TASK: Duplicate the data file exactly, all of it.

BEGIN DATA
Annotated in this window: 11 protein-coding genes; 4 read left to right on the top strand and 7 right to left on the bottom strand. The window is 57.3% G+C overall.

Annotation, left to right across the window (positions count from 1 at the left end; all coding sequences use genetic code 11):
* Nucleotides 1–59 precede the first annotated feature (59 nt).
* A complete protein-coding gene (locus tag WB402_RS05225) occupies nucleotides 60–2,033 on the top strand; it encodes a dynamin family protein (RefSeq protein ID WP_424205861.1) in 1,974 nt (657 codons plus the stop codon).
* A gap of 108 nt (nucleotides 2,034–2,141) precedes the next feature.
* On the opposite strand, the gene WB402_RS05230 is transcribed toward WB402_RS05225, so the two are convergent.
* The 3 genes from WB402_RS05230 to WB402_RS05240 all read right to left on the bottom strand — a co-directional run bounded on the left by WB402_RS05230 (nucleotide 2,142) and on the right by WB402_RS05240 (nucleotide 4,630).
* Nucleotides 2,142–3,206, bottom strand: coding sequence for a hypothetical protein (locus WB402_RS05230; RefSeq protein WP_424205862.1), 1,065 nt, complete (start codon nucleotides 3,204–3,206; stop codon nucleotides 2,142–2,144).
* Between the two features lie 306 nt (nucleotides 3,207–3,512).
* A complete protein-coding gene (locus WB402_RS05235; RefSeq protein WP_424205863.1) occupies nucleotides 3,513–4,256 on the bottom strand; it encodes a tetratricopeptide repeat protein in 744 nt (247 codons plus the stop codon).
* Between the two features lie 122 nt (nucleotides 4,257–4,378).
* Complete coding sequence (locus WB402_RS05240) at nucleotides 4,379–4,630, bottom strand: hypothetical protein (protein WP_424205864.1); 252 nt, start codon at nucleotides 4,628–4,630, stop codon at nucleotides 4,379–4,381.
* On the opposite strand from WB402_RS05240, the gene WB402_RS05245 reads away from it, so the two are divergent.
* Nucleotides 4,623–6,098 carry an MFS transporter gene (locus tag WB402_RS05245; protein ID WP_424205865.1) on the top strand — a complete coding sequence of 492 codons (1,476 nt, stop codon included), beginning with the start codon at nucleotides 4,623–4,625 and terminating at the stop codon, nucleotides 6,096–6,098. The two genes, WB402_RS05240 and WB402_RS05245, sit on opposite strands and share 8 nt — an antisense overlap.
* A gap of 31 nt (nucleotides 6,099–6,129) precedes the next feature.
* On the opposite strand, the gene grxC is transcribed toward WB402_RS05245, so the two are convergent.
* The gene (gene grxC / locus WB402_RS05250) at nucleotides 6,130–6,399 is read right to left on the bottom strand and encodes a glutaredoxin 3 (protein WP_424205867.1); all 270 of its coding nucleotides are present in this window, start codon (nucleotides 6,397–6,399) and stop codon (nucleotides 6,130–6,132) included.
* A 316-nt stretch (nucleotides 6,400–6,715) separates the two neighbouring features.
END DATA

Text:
Annotated in this window: 11 protein-coding genes; 4 read left to right on the top strand and 7 right to left on the bottom strand. The window is 57.3% G+C overall.

Annotation, left to right across the window (positions count from 1 at the left end; all coding sequences use genetic code 11):
* Nucleotides 1–59 precede the first annotated feature (59 nt).
* A complete protein-coding gene (locus tag WB402_RS05225) occupies nucleotides 60–2,033 on the top strand; it encodes a dynamin family protein (RefSeq protein ID WP_424205861.1) in 1,974 nt (657 codons plus the stop codon).
* A gap of 108 nt (nucleotides 2,034–2,141) precedes the next feature.
* On the opposite strand, the gene WB402_RS05230 is transcribed toward WB402_RS05225, so the two are convergent.
* The 3 genes from WB402_RS05230 to WB402_RS05240 all read right to left on the bottom strand — a co-directional run bounded on the left by WB402_RS05230 (nucleotide 2,142) and on the right by WB402_RS05240 (nucleotide 4,630).
* Nucleotides 2,142–3,206, bottom strand: coding sequence for a hypothetical protein (locus WB402_RS05230; RefSeq protein WP_424205862.1), 1,065 nt, complete (start codon nucleotides 3,204–3,206; stop codon nucleotides 2,142–2,144).
* Between the two features lie 306 nt (nucleotides 3,207–3,512).
* A complete protein-coding gene (locus WB402_RS05235; RefSeq protein WP_424205863.1) occupies nucleotides 3,513–4,256 on the bottom strand; it encodes a tetratricopeptide repeat protein in 744 nt (247 codons plus the stop codon).
* Between the two features lie 122 nt (nucleotides 4,257–4,378).
* Complete coding sequence (locus WB402_RS05240) at nucleotides 4,379–4,630, bottom strand: hypothetical protein (protein WP_424205864.1); 252 nt, start codon at nucleotides 4,628–4,630, stop codon at nucleotides 4,379–4,381.
* On the opposite strand from WB402_RS05240, the gene WB402_RS05245 reads away from it, so the two are divergent.
* Nucleotides 4,623–6,098 carry an MFS transporter gene (locus tag WB402_RS05245; protein ID WP_424205865.1) on the top strand — a complete coding sequence of 492 codons (1,476 nt, stop codon included), beginning with the start codon at nucleotides 4,623–4,625 and terminating at the stop codon, nucleotides 6,096–6,098. The two genes, WB402_RS05240 and WB402_RS05245, sit on opposite strands and share 8 nt — an antisense overlap.
* A gap of 31 nt (nucleotides 6,099–6,129) precedes the next feature.
* On the opposite strand, the gene grxC is transcribed toward WB402_RS05245, so the two are convergent.
* The gene (gene grxC / locus WB402_RS05250) at nucleotides 6,130–6,399 is read right to left on the bottom strand and encodes a glutaredoxin 3 (protein WP_424205867.1); all 270 of its coding nucleotides are present in this window, start codon (nucleotides 6,397–6,399) and stop codon (nucleotides 6,130–6,132) included.
* A 316-nt stretch (nucleotides 6,400–6,715) separates the two neighbouring features.